Staff members, like Ms. Whitson, are mostly university and graduate students with an interest in adventure and high places, a strong back and a stronger work ethic. A stint at Lakes of the Clouds is not your typical “summer job.” Staff members hike to the summit daily, returning with 70 pounds of fresh food on their backs.

Hut-master David Kaplan; a thin, rangy, graduate student is typical of his staff. In between serving meals, checking in guests and in general overseeing operations at the hut, he answers questions from an endless fund of knowledge about the hut, the mountains and the unique environment found at Lakes of the Clouds. On his rare trips back to civilization he hosts a blog. His photos and commentary on the huts and the mountains can be found at DKappy.com.

Blogging is not practical at the hut itself. The only electricity comes from wind and solar generators on the roof.   They supply several electric lights, which burn for just a few hours each evening.   Once a year, propane tanks are airlifted in for use in meal preparation, but other than the cooking stove, no lit flames are permitted. The hut is equipped with a sophisticated septic system and a running supply of fresh, pure mountain water. The two nearby ponds, for which Lakes of the Clouds is named, are among the highest standing bodies of water in New England.

Lichen on Quartz

While most visitors take the hour-long hike up the final 1,600 feet to the summit of Mt. Washington, The Lakes of the Clouds is in a totally different world from the enclosed tourist center, museum, cafeteria and gift shop located at the end of the eight-mile Mt. Washington Auto Road and Cog Railway.

The Lakes of the Clouds sits on an unspoiled ridge with a climate similar to that found in Northern Canada. As naturalist Whitson explained, at the base of the mountain you find in a typical New England hardwood forest of oaks, maples, birch and beech trees. But, as you climb higher, these trees give way to a damp boreal pine forest. Near the 5,000-foot mark, the trees grow smaller and are replaced again, this time by tiny shrubs. These unique plants cling to life in crevices or sheltered behind granite boulders. In fifty years some of these mountain dwelling plants grow to be all of three or four inches tall.

On-going scientific studies at the hut measure the acidity of clouds as well as the impact of climate change on the fragile mountain ecosystem. One tiny plant and a rare local butterfly are found no-where else in the world.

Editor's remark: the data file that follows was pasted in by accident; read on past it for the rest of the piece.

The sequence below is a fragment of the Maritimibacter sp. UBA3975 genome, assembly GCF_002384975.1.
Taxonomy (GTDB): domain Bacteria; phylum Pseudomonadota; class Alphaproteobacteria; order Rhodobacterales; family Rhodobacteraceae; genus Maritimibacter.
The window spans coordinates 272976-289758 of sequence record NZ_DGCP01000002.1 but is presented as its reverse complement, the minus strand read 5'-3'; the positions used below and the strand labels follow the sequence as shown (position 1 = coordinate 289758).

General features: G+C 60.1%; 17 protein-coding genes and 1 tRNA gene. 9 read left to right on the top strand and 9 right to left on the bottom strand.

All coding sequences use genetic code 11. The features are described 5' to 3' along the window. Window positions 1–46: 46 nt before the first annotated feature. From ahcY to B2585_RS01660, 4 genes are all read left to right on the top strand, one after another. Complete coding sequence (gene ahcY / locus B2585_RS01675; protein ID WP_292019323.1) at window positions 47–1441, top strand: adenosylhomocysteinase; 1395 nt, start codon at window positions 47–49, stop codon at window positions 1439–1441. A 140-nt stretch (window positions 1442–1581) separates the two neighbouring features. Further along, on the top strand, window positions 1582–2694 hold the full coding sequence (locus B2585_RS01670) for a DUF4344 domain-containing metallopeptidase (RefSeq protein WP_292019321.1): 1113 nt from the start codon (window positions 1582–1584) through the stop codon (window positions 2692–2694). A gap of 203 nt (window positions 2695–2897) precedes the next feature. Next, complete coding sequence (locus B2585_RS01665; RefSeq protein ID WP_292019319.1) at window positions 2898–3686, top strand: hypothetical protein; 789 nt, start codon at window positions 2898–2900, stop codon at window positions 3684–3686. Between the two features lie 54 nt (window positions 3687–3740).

If the meals at The Lakes of the Cloud are worth the strenuous climb and the fauna and flora are unique, the high points of any visit come at sunrise and sunset. As evening approaches and a haze settles in the valleys, the horizon turns from pink to deep orange and red.

Clouds over Mount Monroe

If you are not too sore from the previous day’s climb, and can rouse yourself early enough, the fifteen-minute hike to the summit of nearby Mt. Monroe is rewarded with the most breathtaking sunrise imaginable.

As the sun’s rays break from behind Mt. Washington you can watch as deep purple shadows literally run across valleys that stretch to the horizon. Golden light reflects off flecks of mica on granite boulders and wisps of cottony fog hang in the deep valleys below.

Aside from the awesome beauty, a most striking feature of sunrise is the absolute silence of morning on the mountain. Stepping out of the ever-present wind you hear not a hint of civilization or a sound beyond your own breathing. Even at mid-day, other than the ever-present wind, the only sounds you might hear are the occasional cry of a hawk or the whistle of Mt. Washington’s famous Cog Railway.   Since 1869 the train, now an eco-friendly bio-diesel, has carried tourists to the summit of Mt. Washington.

While several of the other AMC huts are open earlier and later, The Lakes of the Clouds Lodge operates only from June to September. Once the maples in the valleys below begin to turn crimson and scarlet, the weather on the ridge is just too unpredictable and New England’s most exclusive dining facility closes for the long winter.


Amoonoosuc Ravine Trail, Mount Washington, NH 03589

(617) 523 0655

Share |
ONE is not responsible for the content of external internet sites.